>The whole promotion thing is kind of a joke. There's a finite amount of money being spent, and promotions take money away from daily sales and regular selling stable items.

I do have to disagree with this part. Madstyle was a joke. But there isn't a finite amount of money being spent. Partly because the amount of money flowing into and out of SL is not constant, and partly because the amounts of L money being spent daily or weekly can include either a portion of the total volume of currency, or it can include some amount that exceeds that, as L currency can be spent repeatedly before it finally gets destroyed in some way. Whoever is spending money in SL, in the marketplace or in-world, and no matter where they're getting the money, this money is a microscopic fraction of what is being spent on anything that might be competing (my favorite examples being, drugs, prostitution and gambling, naturally). How much money gets spent here is at least partly a function of where else it might be getting spent in RL. But, utlimately, if money is spent sooner in the marketplace rather than later, this is better for both merchants and for LL. Promotions stand to cause at least some money to be spent sooner, if the promotions make it easier for shoppers to find something they want in fewer clicks. I support the promotions process, at least in principle, for this reason.

That said, there are clearly better ways and worse ways to administer a promotion. I think I've already outlined some of the better ways elsewhere, and I think that LL is so far conforming more to my own model, rather than less. Not that I assume the're following my own model at all; just that I think they're making some better-reasoned decisions than they had been. 

>I don't know if it's someones job security or if they don't understand that in a declining "economy" taking sales from normal items results in a less stable marketplace in general, with these back to back commercials.

Well, there would seem to be little harm in experimentally destabilizing a marketplace which is already losing money. That may not be happening, of course. But replacing one type of instability with a different type of instability can actually be an improvement sometimes, even if the total medium is managing to pay its own way as a rule. Even if we might prefer no promotions at all, better promotions rather than worse promotions should give us a lot less to which to object. That this seems to be happening at all is at least a sign that the whole promotions issue is being treated more seriously than before, so if the real data should finally cause someone to conclude that all promotions are bad, there's at least some hope of such a conclusion eventually being reached (again, not that I think promotions are bad; my immediate point here is about the decisions process behind promotions, not the promotions, themselves).

But what we really need to consider is not whether random promotions are helpful or harmful, but whether intelligently planned promotions would probably be helpful or harmful. I think that they could be very helpful. My reasoning is that if shoppers are already searching for something, a promotion can both help them get to it in  fewer clicks, and also help merchants more deliberately provide both that thing, and related things which might also be of interest to the same shoppers. I don't have any data on how many shoppers have searched for "masquerade", and I don't expect LL to provide such data, necessarily. But it's easier for me to believe that "masquerade" is viable category of things for which some subtantial number of shoppers have been searching and not quite getting what they were after, than to believe the same thing about something called "madstyle" or "mad men".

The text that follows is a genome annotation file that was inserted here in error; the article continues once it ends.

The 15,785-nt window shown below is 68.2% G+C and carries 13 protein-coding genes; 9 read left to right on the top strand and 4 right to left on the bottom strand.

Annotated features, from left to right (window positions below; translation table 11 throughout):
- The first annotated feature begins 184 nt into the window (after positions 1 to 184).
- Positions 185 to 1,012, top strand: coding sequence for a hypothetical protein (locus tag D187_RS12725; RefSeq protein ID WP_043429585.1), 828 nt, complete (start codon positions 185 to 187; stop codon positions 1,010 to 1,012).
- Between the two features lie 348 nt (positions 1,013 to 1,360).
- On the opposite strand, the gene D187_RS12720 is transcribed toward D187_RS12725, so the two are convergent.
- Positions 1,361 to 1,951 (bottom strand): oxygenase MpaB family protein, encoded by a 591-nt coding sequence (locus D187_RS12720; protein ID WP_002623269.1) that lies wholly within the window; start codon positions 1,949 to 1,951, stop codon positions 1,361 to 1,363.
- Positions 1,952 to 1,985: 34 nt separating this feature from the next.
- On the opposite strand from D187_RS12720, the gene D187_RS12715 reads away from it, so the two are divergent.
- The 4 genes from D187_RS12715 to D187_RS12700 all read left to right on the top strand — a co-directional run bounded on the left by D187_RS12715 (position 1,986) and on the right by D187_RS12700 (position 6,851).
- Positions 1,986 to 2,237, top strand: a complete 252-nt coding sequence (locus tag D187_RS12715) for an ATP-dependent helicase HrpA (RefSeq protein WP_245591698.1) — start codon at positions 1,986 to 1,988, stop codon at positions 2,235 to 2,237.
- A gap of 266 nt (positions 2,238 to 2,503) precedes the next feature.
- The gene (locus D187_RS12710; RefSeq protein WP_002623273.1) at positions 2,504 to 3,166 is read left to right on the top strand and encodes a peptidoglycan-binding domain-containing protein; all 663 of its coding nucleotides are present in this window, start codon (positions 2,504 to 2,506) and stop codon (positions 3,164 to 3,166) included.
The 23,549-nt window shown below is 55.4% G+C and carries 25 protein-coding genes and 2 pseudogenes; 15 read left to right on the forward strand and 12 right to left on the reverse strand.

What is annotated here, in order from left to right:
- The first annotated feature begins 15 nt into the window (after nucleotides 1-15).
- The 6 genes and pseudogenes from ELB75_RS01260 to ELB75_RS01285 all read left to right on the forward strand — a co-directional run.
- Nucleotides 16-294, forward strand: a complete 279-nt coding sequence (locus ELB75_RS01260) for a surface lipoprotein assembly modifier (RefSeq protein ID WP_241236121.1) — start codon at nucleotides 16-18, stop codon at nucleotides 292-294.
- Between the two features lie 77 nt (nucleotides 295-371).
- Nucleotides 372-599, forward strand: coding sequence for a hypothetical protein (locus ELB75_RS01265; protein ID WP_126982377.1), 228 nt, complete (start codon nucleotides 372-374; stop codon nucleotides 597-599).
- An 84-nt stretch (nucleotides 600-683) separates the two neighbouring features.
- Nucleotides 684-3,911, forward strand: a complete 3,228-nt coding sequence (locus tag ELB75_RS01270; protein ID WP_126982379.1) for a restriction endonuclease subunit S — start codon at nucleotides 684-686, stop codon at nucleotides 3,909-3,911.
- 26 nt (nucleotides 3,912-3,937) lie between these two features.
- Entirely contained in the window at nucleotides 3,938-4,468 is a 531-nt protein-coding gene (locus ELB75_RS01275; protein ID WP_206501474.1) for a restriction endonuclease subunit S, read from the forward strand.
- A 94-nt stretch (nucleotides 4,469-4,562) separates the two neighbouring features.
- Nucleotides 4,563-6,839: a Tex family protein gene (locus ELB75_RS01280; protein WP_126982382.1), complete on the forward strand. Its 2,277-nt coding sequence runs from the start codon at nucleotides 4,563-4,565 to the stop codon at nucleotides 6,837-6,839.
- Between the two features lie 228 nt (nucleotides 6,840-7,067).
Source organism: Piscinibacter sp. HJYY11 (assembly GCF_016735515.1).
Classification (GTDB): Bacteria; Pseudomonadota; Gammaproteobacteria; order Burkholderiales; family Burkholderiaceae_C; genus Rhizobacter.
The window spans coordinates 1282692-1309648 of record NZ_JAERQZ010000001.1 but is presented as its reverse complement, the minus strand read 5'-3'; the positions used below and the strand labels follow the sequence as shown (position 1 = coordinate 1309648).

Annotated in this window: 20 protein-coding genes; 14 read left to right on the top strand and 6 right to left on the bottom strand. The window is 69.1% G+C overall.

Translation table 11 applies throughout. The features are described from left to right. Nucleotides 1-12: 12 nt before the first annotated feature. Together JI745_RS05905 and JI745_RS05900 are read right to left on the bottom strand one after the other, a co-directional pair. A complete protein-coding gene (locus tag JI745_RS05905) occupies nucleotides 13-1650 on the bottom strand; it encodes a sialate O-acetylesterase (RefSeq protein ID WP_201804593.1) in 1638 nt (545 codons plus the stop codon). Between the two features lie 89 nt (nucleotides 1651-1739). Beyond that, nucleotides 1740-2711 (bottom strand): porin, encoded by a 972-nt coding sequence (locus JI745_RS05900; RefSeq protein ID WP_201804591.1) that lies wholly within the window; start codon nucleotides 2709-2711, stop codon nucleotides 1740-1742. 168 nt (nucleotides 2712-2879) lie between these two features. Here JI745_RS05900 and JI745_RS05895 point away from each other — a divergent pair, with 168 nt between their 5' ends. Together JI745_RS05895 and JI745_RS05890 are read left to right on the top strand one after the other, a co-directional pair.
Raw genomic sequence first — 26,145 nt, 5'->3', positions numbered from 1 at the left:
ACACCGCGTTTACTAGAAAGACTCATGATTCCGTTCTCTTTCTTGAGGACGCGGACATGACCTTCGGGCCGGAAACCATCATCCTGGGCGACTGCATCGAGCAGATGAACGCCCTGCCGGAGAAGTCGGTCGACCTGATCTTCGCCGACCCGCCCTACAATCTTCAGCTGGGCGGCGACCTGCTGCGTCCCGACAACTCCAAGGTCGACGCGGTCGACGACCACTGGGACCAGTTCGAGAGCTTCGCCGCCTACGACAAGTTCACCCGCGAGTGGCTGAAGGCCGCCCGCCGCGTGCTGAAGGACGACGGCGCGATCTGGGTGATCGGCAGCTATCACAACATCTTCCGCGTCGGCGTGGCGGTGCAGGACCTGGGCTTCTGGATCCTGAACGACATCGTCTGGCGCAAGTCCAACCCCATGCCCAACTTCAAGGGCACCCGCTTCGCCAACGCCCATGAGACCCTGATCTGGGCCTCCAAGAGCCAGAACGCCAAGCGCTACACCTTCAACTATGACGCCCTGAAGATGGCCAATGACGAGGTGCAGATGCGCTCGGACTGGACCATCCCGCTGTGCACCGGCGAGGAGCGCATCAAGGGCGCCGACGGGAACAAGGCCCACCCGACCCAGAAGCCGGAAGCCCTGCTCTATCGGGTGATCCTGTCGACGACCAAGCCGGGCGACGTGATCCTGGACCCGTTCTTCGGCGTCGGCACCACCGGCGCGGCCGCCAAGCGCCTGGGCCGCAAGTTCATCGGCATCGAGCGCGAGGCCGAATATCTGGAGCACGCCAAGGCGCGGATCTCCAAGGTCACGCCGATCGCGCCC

Maybe they can do better next time, sure. I'm under the impression that they're presently trying to figure how to do even better. In the meantime, any better than madstyle is... well... better, at least. If their choice was between A) running the probably very safe "masquerade" promotion at least until they come up with something else or B) continuing with the "madstyle" promotion until the whole promotions decision process has been perfected, then I have to agree with LL's decision. 

I know for a fact that plenty of people do want to buy the kind of stuff that's being listed in the masquerade promotion, and that least some merchants would have been capable of offering more of it than they otherwise would have, if they should choose to make maximum use of the promotional opportunity. 

Whether this means a net gain or a net loss to any specific merchants or even to LL in the final analysis is still a fair question, but I think this is closer than "madstyle" was to the correct model of promotions, assuming that there are going to be promotions anyway. 

Assuming that any given promotion is good for some merchants and not good for others, though, there's no reason that promotions, as a complete process, must necessarily destabilize more than they stimulate. 

If promotions are changed often enough and merchants are given the maximum possible amount of time to prepare for them, then maybe the system can be essentially fair, or, perhaps, at least fair enough that the value of total stimulus offsets any uneveness in demand for specific product types which the promitions produce as whole.